Ml cables are constructed by assembling the single-strand conductor or conductors inside a seamless copper tube.  After threading a number of ‘tablets’ of magnesium oxide insulating material onto the conductors, the whole assembly - conductors, insulation and copper tube -  is drawn down through a series of dies until the magnesium oxide is crushed to a powder and the whole cable is solid.  The final appearance is as in Figure 2.4.

After annealing to make the cable more flexible, an outer sheath of PVC is applied.

Ml cables are available in single-core from 1mm2 to 150mm2, in 2-core, 3-core and 4-core from 1mm2 to 25mm2, and in 7-core from 1mm2 to 4mm2.

Special jointing techniques and materials must be used for terminating MI cables, and great care must be taken to seal the cable ends against the entry of moisture.


There is a ‘shorthand’ method used to describe the construction of any cable, using abbreviations to indicate the nature of the various materials. For example, a low-voltage cable might be described as:


3-core, 150mm2

Interpreted this means:
                        1                      0.6kV line to earth
                        2                      1 kV line to line
                        3                      Stranded conductor
                        4                      Copper conductor
                        5                      PVC conductor insulation
                        6                      PVC bedding
                        7                      Steel wire armoured
                        8                      PVC outer sheath
                        9                      see below
                        10                    see below

Another example is:


1-core, 630mm2
where              EPR indicates ethylene propylene conductor insulation
                        SCR indicates screened
                        AWA indicates aluminium wire armoured.

The last two items (9 and 10) indicate the flammability and the toxicity of the synthetic materials used in the cable.  HO2 indicates that a high level of oxygen is required to sustain combustion: in the case of the specification this means more than 30% oxygen in the atmosphere.  HCL denotes ‘Hydrochloric Level’ showing that, when the synthetic materials burn, they produce hydrochloric acid gas (HCl) which is highly poisonous and very corrosive.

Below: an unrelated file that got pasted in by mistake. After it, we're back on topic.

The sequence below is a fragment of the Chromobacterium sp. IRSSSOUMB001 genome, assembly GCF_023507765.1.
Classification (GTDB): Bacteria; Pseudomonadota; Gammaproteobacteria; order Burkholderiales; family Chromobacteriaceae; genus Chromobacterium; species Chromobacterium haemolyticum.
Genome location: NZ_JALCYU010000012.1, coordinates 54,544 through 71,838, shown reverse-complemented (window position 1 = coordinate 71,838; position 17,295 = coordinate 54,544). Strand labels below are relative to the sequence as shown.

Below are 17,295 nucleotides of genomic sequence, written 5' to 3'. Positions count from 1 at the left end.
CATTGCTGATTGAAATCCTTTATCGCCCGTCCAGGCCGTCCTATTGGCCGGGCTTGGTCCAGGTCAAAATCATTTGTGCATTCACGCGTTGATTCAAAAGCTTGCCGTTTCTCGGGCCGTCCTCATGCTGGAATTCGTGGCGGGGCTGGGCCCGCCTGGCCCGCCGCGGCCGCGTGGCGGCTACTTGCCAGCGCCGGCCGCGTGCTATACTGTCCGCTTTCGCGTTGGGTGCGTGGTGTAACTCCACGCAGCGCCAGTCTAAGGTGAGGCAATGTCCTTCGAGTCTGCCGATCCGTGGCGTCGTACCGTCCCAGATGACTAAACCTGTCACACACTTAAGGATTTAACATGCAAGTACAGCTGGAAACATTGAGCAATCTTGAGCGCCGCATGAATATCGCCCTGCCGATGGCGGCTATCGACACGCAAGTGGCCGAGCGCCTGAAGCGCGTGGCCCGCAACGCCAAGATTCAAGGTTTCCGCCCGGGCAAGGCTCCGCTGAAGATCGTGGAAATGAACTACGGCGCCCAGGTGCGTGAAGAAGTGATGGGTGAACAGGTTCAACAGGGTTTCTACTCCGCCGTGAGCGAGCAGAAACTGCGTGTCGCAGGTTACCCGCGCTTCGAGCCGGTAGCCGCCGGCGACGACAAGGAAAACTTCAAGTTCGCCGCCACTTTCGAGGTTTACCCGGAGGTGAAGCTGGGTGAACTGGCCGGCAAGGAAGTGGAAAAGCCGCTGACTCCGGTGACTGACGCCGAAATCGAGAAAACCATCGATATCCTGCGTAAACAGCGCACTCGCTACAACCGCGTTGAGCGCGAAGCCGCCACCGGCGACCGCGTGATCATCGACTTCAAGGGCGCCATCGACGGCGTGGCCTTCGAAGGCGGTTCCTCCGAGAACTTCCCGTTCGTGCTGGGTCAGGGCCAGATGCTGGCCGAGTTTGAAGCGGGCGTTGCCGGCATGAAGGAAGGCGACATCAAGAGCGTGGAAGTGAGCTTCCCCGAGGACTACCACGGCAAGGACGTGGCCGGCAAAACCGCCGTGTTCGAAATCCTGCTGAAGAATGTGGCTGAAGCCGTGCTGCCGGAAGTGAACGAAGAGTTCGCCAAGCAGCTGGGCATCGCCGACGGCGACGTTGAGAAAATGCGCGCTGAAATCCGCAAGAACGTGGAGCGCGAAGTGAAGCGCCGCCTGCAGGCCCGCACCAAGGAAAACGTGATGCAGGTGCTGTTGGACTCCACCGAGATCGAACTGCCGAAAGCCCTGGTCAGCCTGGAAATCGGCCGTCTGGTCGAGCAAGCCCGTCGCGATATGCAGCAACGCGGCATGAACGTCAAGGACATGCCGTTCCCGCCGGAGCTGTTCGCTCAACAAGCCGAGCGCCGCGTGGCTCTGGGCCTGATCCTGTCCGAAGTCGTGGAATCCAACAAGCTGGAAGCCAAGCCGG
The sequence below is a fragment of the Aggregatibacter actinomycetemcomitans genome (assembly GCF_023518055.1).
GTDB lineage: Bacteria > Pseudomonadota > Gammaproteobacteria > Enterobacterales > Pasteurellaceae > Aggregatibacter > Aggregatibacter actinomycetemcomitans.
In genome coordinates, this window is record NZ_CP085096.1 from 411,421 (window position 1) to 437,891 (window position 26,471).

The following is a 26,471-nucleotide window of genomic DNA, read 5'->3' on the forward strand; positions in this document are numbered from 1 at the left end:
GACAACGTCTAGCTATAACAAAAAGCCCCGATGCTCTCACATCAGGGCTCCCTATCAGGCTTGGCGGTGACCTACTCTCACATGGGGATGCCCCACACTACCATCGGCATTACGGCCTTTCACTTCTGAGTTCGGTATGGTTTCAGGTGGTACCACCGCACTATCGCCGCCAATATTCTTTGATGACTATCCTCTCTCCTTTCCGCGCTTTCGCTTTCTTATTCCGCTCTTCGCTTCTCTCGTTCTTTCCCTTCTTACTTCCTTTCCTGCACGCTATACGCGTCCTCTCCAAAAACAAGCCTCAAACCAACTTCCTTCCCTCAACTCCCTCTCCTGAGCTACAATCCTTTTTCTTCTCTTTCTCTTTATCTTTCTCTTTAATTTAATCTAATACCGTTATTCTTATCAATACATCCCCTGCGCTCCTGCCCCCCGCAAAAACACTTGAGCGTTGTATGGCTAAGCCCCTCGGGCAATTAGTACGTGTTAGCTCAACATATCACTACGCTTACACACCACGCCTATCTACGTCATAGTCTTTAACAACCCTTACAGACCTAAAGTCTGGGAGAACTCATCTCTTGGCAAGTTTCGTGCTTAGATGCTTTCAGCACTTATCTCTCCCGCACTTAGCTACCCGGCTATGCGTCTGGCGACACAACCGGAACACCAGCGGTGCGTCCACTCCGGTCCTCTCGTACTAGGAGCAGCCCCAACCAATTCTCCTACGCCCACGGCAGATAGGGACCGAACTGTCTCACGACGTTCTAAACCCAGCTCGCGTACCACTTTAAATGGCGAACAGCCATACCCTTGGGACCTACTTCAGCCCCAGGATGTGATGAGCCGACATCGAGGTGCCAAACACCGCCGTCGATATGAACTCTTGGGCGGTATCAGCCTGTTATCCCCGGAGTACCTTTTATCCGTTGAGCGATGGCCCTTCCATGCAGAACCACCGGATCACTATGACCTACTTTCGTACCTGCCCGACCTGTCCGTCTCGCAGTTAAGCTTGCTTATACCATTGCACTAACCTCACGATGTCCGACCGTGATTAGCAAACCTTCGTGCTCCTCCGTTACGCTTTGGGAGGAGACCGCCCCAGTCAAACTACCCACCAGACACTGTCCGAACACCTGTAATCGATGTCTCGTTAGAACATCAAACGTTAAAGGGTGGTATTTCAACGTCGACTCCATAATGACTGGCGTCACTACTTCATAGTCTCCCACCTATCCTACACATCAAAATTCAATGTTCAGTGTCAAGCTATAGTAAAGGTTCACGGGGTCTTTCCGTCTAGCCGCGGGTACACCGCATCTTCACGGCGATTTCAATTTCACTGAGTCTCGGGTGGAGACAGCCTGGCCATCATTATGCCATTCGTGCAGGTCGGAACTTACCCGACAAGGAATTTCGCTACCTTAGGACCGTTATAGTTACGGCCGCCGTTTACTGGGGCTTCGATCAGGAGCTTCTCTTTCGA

In particular PVC, when burnt, releases large quantities of HCl and also produces dense black smoke; for example, a 1m length of cable containing, say, 6kg of PVC can completely black out a room 1 000m3 in size within five minutes of the fire starting.



Cables may be laid discretely in the ground, run in ducts or clamped to cable trays; the third method is the most common in offshore installations.  Each cable must be identified at each end, using a marker bearing the cable number.

There is a practical limit to the conductor size which can be run as a 3-core or 4-core cable it becomes too stiff and heavy to handle.  A 3-phase circuit is then run as three (or four) single-core cables.  To minimise the electromechanical forces between the cables under short-circuit conditions, and to avoid eddy-current heating in nearby steelwork due to magnetic fields set up by load currents, the three single-core cables comprising the three phases of a 3-phase circuit are always run clamped in ‘Trefoil’ formation, as shown in Figure 2.5.


At any instant in time the net magnetic flux outside the group of cables due to the three line currents in them approximates to zero because of the symmetrical cable layout.

Heavy current cable runs, such as the low-voltage connections from a transformer, may consist of up to four single-core cables in parallel per phase; all 12 cables are run bunched into four 3-phase sets, each set laid in trefoil.  In the case of 4-wire systems the neutral conductor needs a smaller cross-sectional area than that of the phase conductors and may be met by one or more smaller single-core cables in parallel.

A power cable is terminated in an air-insulated cable box in offshore installations; it enters the box through a compression gland which grips the wire armouring and seals the entry of the cable.  The outer sheath, armouring and bedding of the cable are stripped back, enabling the cores to be spread to match up with the fixed bushing terminals, and the insulation is removed to expose the conductors.  Such a cable box is often referred to as a ‘trifurcating box’.

In some high-voltage onshore installations, especially outdoor ones, the cable box may be filled with compound, a tar-like substance which is poured in hot and then sets hard to exclude moisture. It can only be removed by heating.